One thing is for sure: SB51 will face a tough battle in the Senate or Assembly Appropriations Committee because many bills have fallen there due to the perceived negative fiscal impact. We have to wait for an Assembly Appropriations Committee hearing before the next step can be taken. Even if it passes, it could take years for financial services to be made available to marijuana companies finally.

In early July 2019, SB51 made it through the Assembly committee when 12 of 19 members voted to move it on to the Assembly Appropriations Committee.

Why Banking Laws Must Be Changed

There is a possibility that marijuana could be made federally legal during the next administration featuring a Democrat as president. If this happens, the entire banking issue could be solved in quick time. Until then, however, existing laws need to change. Senator Mike McGuire told Hertzberg that there was around $2 billion in cash buried in Northern California, in barrels!

Fiona Ma is the California State Treasurer, and she painted a grim portrait of what is happening in the industry without access to banking. She said that suitcases and duffel bags full of cash would arrive every quarter at one of her offices, and business owners have to travel hundreds of miles just for the privilege of paying their taxes.

When she asked how much tax was being collected from the marijuana industry, she was told that as tax revenues were ‘comingled’ and deposited with other cash tax payments, there was no way of knowing! Although the state took in $345 million in tax revenue in 2018, that figure is likely to be well below what would be garnered with an effective marijuana banking system.

In 2017, the California Growers Association discovered that almost 70% of its membership was ‘unbanked.’ It turns out that growers have the lowest level of banking access in the industry. As you can imagine, this all poses a huge security risk. We have hundreds of businesses forced to keep enormous sums of cash on hand to pay taxes, fees, and employees; not to mention suppliers.

At Least the 1% Are Thriving!

The American Dream suggests that if you work hard, you can enjoy a fruitful life with your own home and financial security. Shame it is a complete fantasy. The existing scenario is very good news for the ultra-wealthy companies in the marijuana industry. If the situation persists, we’ll end up with a handful of ‘brands’ that sell weed.

Are you interested in starting a marijuana business in California? If so, you’ll need to wait a couple of years to get an adult-use license; it will also cost you around $2 million or more. Applicants must hold a lease or own a building for several months at least and must pay exorbitant fees while also greasing the palms of lobbyists. Then you have to pay for your inventory, staff, and get lots of cash ready to pay the taxman.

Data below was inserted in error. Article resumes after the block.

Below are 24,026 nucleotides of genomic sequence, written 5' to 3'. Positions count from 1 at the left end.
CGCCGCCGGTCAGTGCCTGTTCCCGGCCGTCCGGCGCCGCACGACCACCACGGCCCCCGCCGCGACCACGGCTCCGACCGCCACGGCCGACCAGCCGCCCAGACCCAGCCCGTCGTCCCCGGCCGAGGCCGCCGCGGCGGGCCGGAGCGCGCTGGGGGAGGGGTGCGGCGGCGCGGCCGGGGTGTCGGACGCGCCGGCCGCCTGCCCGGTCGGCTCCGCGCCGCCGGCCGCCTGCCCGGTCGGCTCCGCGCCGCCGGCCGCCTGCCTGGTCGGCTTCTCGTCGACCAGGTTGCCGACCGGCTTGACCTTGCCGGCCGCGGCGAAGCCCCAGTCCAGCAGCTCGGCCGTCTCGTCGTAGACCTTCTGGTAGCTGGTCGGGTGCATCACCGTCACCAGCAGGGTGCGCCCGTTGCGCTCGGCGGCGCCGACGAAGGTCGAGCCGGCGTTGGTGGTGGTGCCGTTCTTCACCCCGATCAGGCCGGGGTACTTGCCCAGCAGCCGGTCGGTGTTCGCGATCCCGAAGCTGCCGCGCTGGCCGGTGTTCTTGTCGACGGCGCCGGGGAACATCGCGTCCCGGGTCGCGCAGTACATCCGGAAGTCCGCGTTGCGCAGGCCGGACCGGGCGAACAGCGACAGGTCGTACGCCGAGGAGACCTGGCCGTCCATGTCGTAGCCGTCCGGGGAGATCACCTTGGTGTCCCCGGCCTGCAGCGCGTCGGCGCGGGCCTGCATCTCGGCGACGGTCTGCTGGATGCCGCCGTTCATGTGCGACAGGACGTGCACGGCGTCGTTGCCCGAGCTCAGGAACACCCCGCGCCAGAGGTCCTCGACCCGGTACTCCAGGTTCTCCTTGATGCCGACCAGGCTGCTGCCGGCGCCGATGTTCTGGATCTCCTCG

Oh, and there is no way in hell, you will get a bank loan! American banks have well over $600 million in outstanding loans to U.S. small businesses, but none of it goes to the marijuana industry. Would-be cannapreneurs must work all hours of the day to meet ridiculous state regulations, but must also find the time to meet with investors.

It is a national scandal that we’re in this situation. Large-scale firms with tens of millions of dollars in investment capital thrive; mainly because of a lack of competition. These businesses can take a short or even medium-term financial hit; safe in the knowledge that they will eventually take control of the market. Even a small but stable market share in the cannabis industry is worth an absolute fortune.

Final Thoughts on California Cannabis Banking

We can only hope that SB51, and any similar legislation around the country, gets passed into law. Those looking to make their fortune in the marijuana industry need all the help they can get. At present, there are so many barriers that ‘making it’ is as likely as hitting the Powerball jackpot for some.

SB51 gives a semblance of hope to smaller marijuana businesses, although it still won’t make provisions for loans even if it gets through. It is the latest in a string of bills that aim to make some sense of the fiasco. In March 2019, for instance, the Secure and Fair Enforcement Banking Act was passed by the House Financial Services Committee. It aims to protect banks and employees that work with weed companies. Ultimately, we NEED marijuana to no longer be federally prohibited if the industry is truly going to thrive. By lifting the ban, banks would no longer be faced with their existing legal quandary, and would be more open to the idea of providing loans. It would also help if state regulations eased off on taxes and licensing restrictions. Until then, businesses in the marijuana industry must keep purchasing duffel bags.